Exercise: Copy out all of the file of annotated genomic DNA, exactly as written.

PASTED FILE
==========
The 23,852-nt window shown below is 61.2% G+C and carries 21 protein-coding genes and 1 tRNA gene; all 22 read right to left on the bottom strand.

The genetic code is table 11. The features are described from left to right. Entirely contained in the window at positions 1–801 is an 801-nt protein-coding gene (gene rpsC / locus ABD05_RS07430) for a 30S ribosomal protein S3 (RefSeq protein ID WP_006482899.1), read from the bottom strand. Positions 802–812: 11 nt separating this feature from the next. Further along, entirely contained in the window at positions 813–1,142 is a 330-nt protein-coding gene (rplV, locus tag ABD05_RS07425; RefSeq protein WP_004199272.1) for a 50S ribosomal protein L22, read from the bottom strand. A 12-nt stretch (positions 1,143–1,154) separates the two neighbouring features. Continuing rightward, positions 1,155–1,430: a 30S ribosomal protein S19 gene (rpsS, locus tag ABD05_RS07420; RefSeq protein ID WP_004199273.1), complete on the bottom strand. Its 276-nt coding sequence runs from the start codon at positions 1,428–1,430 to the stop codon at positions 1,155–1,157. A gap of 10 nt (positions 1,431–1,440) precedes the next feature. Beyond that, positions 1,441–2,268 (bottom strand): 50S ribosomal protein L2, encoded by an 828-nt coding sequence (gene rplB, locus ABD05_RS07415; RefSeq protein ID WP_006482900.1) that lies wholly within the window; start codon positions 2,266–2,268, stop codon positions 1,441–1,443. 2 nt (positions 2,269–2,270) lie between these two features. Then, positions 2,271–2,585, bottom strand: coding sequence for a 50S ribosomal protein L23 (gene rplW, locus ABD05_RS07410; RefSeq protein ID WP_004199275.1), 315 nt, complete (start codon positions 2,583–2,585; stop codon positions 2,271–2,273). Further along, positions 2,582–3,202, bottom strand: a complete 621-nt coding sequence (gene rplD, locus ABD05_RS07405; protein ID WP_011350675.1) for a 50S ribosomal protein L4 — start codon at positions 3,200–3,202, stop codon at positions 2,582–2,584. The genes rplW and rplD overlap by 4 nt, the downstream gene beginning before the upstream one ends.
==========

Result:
The 23,852-nt window shown below is 61.2% G+C and carries 21 protein-coding genes and 1 tRNA gene; all 22 read right to left on the bottom strand.

The genetic code is table 11. The features are described from left to right. Entirely contained in the window at positions 1–801 is an 801-nt protein-coding gene (gene rpsC / locus ABD05_RS07430) for a 30S ribosomal protein S3 (RefSeq protein ID WP_006482899.1), read from the bottom strand. Positions 802–812: 11 nt separating this feature from the next. Further along, entirely contained in the window at positions 813–1,142 is a 330-nt protein-coding gene (rplV, locus tag ABD05_RS07425; RefSeq protein WP_004199272.1) for a 50S ribosomal protein L22, read from the bottom strand. A 12-nt stretch (positions 1,143–1,154) separates the two neighbouring features. Continuing rightward, positions 1,155–1,430: a 30S ribosomal protein S19 gene (rpsS, locus tag ABD05_RS07420; RefSeq protein ID WP_004199273.1), complete on the bottom strand. Its 276-nt coding sequence runs from the start codon at positions 1,428–1,430 to the stop codon at positions 1,155–1,157. A gap of 10 nt (positions 1,431–1,440) precedes the next feature. Beyond that, positions 1,441–2,268 (bottom strand): 50S ribosomal protein L2, encoded by an 828-nt coding sequence (gene rplB, locus ABD05_RS07415; RefSeq protein ID WP_006482900.1) that lies wholly within the window; start codon positions 2,266–2,268, stop codon positions 1,441–1,443. 2 nt (positions 2,269–2,270) lie between these two features. Then, positions 2,271–2,585, bottom strand: coding sequence for a 50S ribosomal protein L23 (gene rplW, locus ABD05_RS07410; RefSeq protein ID WP_004199275.1), 315 nt, complete (start codon positions 2,583–2,585; stop codon positions 2,271–2,273). Further along, positions 2,582–3,202, bottom strand: a complete 621-nt coding sequence (gene rplD, locus ABD05_RS07405; protein ID WP_011350675.1) for a 50S ribosomal protein L4 — start codon at positions 3,200–3,202, stop codon at positions 2,582–2,584. The genes rplW and rplD overlap by 4 nt, the downstream gene beginning before the upstream one ends.